1911 Encyclopædia Britannica/Cordon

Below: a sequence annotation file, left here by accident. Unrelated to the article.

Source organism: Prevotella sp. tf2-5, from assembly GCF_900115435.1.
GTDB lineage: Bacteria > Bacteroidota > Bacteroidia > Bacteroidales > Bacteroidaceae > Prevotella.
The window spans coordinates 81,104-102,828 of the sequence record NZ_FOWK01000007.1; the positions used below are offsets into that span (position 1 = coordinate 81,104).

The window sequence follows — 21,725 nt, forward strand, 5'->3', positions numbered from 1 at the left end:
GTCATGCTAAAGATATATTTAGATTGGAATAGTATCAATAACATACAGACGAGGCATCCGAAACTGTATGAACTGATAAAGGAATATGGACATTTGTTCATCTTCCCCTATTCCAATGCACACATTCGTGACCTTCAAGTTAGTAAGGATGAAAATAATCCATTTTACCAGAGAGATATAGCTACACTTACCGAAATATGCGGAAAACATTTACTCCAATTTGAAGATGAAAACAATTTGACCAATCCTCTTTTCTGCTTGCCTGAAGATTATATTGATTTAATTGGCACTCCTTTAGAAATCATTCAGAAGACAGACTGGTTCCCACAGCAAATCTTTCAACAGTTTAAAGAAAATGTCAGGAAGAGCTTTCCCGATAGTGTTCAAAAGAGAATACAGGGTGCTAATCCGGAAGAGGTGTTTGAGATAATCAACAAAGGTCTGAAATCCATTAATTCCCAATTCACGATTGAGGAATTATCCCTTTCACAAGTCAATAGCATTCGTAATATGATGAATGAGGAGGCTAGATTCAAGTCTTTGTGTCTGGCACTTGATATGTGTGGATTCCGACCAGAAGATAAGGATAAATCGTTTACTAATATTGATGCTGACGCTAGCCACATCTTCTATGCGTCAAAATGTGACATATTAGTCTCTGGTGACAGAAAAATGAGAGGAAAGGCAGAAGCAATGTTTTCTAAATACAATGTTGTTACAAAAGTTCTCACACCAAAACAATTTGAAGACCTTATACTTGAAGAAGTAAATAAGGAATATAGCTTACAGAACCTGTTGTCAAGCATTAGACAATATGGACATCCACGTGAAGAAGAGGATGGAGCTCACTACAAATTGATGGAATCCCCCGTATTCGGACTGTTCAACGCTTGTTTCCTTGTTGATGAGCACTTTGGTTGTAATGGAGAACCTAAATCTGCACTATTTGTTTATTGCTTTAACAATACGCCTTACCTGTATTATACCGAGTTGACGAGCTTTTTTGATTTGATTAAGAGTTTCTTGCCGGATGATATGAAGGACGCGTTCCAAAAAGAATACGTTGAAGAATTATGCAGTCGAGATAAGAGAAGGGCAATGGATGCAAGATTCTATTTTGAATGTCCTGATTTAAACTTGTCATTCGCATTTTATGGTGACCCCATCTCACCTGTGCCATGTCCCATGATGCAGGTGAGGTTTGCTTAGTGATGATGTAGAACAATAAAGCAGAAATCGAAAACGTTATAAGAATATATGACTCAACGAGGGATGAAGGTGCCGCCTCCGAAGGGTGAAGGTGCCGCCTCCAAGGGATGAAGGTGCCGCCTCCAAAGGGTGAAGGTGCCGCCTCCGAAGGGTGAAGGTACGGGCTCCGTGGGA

CORDON (a French derivative of corde, cord), a word used in many applications of its meaning of “line” or “cord,” and particularly of a cord of gold or silver lace worn in military and other uniforms. The word is especially used of the sash or ribbon worn by members of an order of knighthood, crossing from one shoulder to the opposite hip. The cordon bleu, the sky-blue ribbon of the knight’s grand cross of the order of the Holy Spirit, the highest order of the Bourbon kings of France, was, like the “blue ribbon” of the English Garter, taken as a type of the highest reward or prize to which any one can attain (see also Cookery). In heraldry, “cordons” are the ornamental cords which, with the hats to which they are attached, ensign the shields of arms of certain ecclesiastical dignitaries; they are interlaced to form a mesh or network and terminate in rows of tassels. A cardinal’s cordon is gules with five rows of fifteen tassels, an archbishop’s vert with four rows of ten, and a bishop’s also vert, with three rows of six. In architecture a “cordon” is a projecting band of stone along the outside of a building, a string-course. The word is frequently used in a transferred sense of a line of posts or stations to guard an enclosed area from unauthorized passage, e.g. a military or police cordon, and especially a sanitary cordon, a line of posts to prevent communication from or with an area infected with disease.